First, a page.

The Art Institute of Tucson, 5099 E. Grant Rd. #100, Tucson, AZ 85712. The Art Institute of Tucson is a small school located in Tucson, Arizona. It is a private for-profit school with primarily 4-year or above programs. It has 170 students and an admission rate of 93%. The Art Institute of Tucson has a bachelor's degree program in Cinematography and Film/Video Production.
Program Management Professional: Project Management Institute's newest credential is specifically developed to acknowledge the qualifications of the professional who leads the coordinated management of multiple projects and ensures the ultimate success of a program.
For more information, see the Project Management Institute website.
LOCATION INFORMATION: Tucson, Arizona
Tucson is situated in Pima County, Arizona. It has a population of over 541,811, which has grown by 11.3% in the past ten years. The cost of living index in Tucson, 88, is well below the national average. New single-family homes in Tucson are priced at $179,100 on average, which is well below the state average. In 2008, five hundred sixty-five new homes were built in Tucson, down from 1,131 the previous year.
The three big industries for women in Tucson are health care, educational services, and accommodation and food services. For men, it is construction, accommodation and food services, and educational services. The average commute to work is about 22 minutes. More than 22.9% of Tucson residents have a bachelor's degree, which is higher than the state average. The percentage of residents with a graduate degree, 9.0%, is higher than the state average.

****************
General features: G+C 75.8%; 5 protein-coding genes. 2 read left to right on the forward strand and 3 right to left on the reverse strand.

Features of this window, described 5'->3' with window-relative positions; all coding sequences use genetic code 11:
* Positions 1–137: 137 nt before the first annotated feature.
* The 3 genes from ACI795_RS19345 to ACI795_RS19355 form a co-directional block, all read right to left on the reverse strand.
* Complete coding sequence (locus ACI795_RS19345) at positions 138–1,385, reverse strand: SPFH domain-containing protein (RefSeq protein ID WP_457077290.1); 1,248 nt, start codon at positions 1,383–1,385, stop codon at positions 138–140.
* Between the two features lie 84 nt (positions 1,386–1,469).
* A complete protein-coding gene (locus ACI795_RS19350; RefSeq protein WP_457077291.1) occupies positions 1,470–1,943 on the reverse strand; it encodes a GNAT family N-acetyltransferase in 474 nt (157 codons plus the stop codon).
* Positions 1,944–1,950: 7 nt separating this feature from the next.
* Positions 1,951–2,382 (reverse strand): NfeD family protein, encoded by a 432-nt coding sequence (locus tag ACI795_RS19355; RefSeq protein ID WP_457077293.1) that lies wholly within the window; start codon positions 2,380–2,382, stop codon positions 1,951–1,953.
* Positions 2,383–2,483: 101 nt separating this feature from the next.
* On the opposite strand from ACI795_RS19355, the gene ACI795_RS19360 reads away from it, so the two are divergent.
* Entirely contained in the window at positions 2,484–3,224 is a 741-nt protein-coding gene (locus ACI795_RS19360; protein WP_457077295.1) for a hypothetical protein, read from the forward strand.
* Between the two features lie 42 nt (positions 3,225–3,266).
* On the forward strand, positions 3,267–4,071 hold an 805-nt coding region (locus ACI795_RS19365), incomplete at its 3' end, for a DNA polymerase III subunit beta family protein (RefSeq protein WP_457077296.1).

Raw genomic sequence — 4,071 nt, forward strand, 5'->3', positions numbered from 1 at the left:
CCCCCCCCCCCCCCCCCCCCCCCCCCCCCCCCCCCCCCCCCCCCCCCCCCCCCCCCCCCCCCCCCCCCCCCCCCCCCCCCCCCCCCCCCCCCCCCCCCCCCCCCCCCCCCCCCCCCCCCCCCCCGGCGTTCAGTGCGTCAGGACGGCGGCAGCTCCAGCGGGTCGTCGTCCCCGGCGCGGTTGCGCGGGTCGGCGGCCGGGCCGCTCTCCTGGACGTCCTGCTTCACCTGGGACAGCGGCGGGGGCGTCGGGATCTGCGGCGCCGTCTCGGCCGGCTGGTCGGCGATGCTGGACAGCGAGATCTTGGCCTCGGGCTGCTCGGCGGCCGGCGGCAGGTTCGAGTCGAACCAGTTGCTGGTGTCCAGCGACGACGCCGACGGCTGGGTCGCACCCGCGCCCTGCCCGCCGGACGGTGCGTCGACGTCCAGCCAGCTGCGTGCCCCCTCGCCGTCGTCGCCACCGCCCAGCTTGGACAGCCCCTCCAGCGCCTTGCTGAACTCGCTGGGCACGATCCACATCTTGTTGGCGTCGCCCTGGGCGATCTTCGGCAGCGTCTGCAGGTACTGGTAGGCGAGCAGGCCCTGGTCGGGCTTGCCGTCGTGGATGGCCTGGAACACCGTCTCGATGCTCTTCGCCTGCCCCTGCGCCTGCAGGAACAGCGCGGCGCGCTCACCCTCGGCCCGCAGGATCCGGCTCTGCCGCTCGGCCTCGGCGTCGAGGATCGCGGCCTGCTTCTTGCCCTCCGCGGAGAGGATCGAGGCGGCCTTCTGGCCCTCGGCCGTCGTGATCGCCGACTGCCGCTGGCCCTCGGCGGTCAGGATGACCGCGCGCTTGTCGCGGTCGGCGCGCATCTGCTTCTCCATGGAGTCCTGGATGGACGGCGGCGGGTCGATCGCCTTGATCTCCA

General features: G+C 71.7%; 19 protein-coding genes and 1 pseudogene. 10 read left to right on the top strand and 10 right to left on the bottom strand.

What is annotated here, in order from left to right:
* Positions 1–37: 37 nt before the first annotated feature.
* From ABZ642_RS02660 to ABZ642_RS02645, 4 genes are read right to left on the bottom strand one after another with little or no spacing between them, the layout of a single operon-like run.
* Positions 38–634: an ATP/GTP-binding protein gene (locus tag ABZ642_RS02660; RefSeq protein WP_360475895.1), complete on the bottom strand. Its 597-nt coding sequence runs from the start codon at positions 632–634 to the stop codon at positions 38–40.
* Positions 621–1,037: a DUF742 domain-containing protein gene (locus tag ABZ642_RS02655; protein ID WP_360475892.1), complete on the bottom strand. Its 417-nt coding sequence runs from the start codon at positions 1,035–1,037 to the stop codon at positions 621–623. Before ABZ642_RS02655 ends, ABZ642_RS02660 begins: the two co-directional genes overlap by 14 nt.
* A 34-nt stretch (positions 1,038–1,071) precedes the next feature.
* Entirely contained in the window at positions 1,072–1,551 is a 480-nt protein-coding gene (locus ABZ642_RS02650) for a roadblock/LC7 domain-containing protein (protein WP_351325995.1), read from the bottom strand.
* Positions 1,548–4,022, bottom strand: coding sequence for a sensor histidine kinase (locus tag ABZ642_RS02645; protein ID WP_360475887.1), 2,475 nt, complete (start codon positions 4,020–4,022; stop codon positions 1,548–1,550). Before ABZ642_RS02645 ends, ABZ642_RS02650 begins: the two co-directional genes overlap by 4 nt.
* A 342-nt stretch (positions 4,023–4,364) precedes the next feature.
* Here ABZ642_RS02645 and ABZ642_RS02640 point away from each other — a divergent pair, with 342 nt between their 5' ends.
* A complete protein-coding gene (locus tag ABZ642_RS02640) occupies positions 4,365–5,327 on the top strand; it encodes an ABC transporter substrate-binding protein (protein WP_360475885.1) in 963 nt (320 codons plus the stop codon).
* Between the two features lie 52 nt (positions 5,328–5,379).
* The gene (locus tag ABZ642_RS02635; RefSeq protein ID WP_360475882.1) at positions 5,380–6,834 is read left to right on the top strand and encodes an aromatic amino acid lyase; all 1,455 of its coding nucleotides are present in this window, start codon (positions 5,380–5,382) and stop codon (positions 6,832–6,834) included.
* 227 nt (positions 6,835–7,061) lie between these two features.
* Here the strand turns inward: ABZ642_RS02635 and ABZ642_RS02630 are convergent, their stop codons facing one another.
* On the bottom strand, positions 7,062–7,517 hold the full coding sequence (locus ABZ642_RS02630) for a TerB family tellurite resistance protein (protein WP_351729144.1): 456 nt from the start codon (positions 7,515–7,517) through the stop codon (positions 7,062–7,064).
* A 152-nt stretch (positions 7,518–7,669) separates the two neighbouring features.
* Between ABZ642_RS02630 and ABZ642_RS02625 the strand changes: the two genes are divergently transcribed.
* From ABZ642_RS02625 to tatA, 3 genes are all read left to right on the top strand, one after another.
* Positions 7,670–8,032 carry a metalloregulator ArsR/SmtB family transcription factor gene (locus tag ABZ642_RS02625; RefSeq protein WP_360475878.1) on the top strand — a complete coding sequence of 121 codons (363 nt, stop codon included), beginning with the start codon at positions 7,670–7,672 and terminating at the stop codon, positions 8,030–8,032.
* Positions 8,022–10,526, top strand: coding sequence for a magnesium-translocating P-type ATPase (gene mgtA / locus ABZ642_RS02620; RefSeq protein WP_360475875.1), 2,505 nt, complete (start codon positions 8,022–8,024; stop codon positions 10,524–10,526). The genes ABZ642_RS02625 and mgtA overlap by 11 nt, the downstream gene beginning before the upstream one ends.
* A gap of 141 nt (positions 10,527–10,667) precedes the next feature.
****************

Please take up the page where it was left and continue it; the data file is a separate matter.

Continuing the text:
The unemployment rate in Tucson is 9.2%, which is less than Arizona's average of 9.3%.
The percentage of Tucson residents that are affiliated with a religious congregation, 44.9%, is less than the national average but more than the state average. The largest religious groups are the Catholic Church, the Southern Baptist Convention and the LDS (Mormon) Church.
Tucson is home to the Arizona Correctional Training Facility and the Silverbell Golf Course as well as Vista del Pueblo Park and Verde Meadows Park. Shopping centers in the area include Gaslight Square Shopping Center, Grant Park Shopping Center and Grant Plaza South Shopping Center. Visitors to Tucson can choose from LA Quinta, Casa Tierra Adobe B & B Inn and Best Western Executive Inn for temporary stays in the area.